The owners and their stories are the heart of this show. We expand on what we hear and find, technically and historically, but our goal is to bring their history to life.

Our first story:
The 1909 Curtiss, a teenager in North Dakota bought himself a brand new Curtiss motorcycle, as he was tired of walking to visit his sweetheart several miles away. The Curtiss was just about the most reliable and innovative motorcycle available in the day. He rode the bike until 1917, when a flat tire threw him and the bike into a ditch and left him with a severely broken leg. Now sworn off the motorcycle (and his sweetheart), he stowed the machine in the attic of the family farmhouse. Nearly 40 years later he gave his young nephew the bike, and they began to tinker with the 50 year old project. As luck would have it, the uncle’s health deteriorated shortly afterwards, so the Curtiss remained in the attic.

As decades passed, the nephew was aware of the bike in the attic, but believing it worthless, it remained mothballed in the old farmhouse. In April 2009, the nephew heard of the Glenn Curtiss museum in New York. The Curtiss name rang a bell, and he became curious; could it be the same Curtiss? A phone call to the museum proved the bike in the attic was far from worthless. So the nephew headed to the abandoned North Dakota farmhouse to see if the bike was still there. Luckily for him, it was as his uncle left it back in 1917. After 92 years he removed the bike from the attic.

In May 2009, the 1909 Curtiss sold for $200,000 at MidAmerica’s Minneapolis Classic Motorcycle auction.

The Classic Motorcycle Roadshow was fortunate to capture this amazing tale from start to finish. All the important aspects of our show came into play: the “barn find,” the family story, the expert evaluations, the history of Glenn Curtiss, the bike going across the auction block, and the owner’s emotional reaction to his sale. The historic value of the Curtiss motorcycle is hard to underestimate – Glenn Curtiss’ success in building motorcycles led him into aircraft manufacture, where he became a true pioneer and the founding father of American aviation. Truly it can be said that the Curtiss motorcycle is a stepping stone to a total transformation of modern society.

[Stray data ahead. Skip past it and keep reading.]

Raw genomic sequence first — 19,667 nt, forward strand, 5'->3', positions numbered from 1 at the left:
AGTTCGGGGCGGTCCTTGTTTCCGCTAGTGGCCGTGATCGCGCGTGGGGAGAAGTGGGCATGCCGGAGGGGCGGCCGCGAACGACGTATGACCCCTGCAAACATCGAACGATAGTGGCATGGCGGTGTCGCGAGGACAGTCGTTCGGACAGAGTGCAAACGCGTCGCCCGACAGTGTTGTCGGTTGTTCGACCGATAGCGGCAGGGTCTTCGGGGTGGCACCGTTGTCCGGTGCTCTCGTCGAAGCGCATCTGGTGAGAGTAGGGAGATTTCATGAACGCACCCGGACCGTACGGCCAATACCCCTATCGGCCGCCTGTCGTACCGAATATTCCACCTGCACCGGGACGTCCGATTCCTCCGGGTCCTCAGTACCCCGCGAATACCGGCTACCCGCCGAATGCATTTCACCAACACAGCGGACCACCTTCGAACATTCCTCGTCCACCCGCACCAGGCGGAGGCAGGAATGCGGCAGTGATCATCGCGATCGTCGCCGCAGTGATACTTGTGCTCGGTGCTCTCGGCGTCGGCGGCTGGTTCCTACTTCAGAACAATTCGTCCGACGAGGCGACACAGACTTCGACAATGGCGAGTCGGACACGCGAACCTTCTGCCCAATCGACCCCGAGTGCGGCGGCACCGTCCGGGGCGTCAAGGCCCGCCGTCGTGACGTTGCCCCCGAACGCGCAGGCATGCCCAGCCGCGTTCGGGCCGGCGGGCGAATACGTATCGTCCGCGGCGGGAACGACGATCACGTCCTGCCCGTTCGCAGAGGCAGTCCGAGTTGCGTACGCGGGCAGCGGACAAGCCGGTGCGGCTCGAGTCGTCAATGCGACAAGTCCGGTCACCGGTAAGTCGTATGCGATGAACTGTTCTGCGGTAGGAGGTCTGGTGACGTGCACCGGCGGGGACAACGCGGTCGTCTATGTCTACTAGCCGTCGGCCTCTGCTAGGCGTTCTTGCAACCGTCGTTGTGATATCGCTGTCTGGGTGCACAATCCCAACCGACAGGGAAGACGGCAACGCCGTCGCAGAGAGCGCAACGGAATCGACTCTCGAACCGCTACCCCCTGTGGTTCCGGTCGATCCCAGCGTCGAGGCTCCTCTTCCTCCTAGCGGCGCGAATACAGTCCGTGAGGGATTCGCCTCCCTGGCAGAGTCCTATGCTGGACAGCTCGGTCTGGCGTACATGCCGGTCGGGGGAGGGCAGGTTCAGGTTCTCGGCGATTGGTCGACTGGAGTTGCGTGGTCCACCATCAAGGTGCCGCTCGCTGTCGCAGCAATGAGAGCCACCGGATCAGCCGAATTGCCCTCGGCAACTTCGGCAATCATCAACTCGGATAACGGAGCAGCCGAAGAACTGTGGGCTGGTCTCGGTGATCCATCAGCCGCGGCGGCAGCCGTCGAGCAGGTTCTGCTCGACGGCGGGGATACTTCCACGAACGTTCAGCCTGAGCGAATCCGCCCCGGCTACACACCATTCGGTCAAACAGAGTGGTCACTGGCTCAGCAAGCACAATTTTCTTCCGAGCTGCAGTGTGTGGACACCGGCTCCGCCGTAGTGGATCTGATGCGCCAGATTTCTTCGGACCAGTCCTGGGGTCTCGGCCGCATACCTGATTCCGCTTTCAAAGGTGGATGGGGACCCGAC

Jan 15, 2008
Country flag
I can only hope I'll be in the "trickle down" stream. i could sure use the business...
Jun 14, 2007
Country flag
It actually sounds like a show I'd watch, at least if my daughter will Tivo it for me. Failing that, I'm sticking with my Twilight Zone DVDs. TV sucks big time these days.
Jul 24, 2009
Country flag
Thanks for your post Vinny, I agree CMR may generate some more interest, but in what? a $200,000, 100 year old Curtis? Great stuff indeed, love every minute of it, but I don't think its going to affect the garden variety, post-modern, classic bikes much. If it does, I'll sell mine, get a Ducati monster, and a mexican vacation.

Commandos, unless you have an original condition bike, with not many miles on it, are for nutty old guys like... us. we put a lot of time and money into 'em.... TO RIDE. The museum bikes are cool, but that's what they are, museum bikes. I love the history, but for investment? No, I work for a living. My bike is my yacht!

Cheers, Don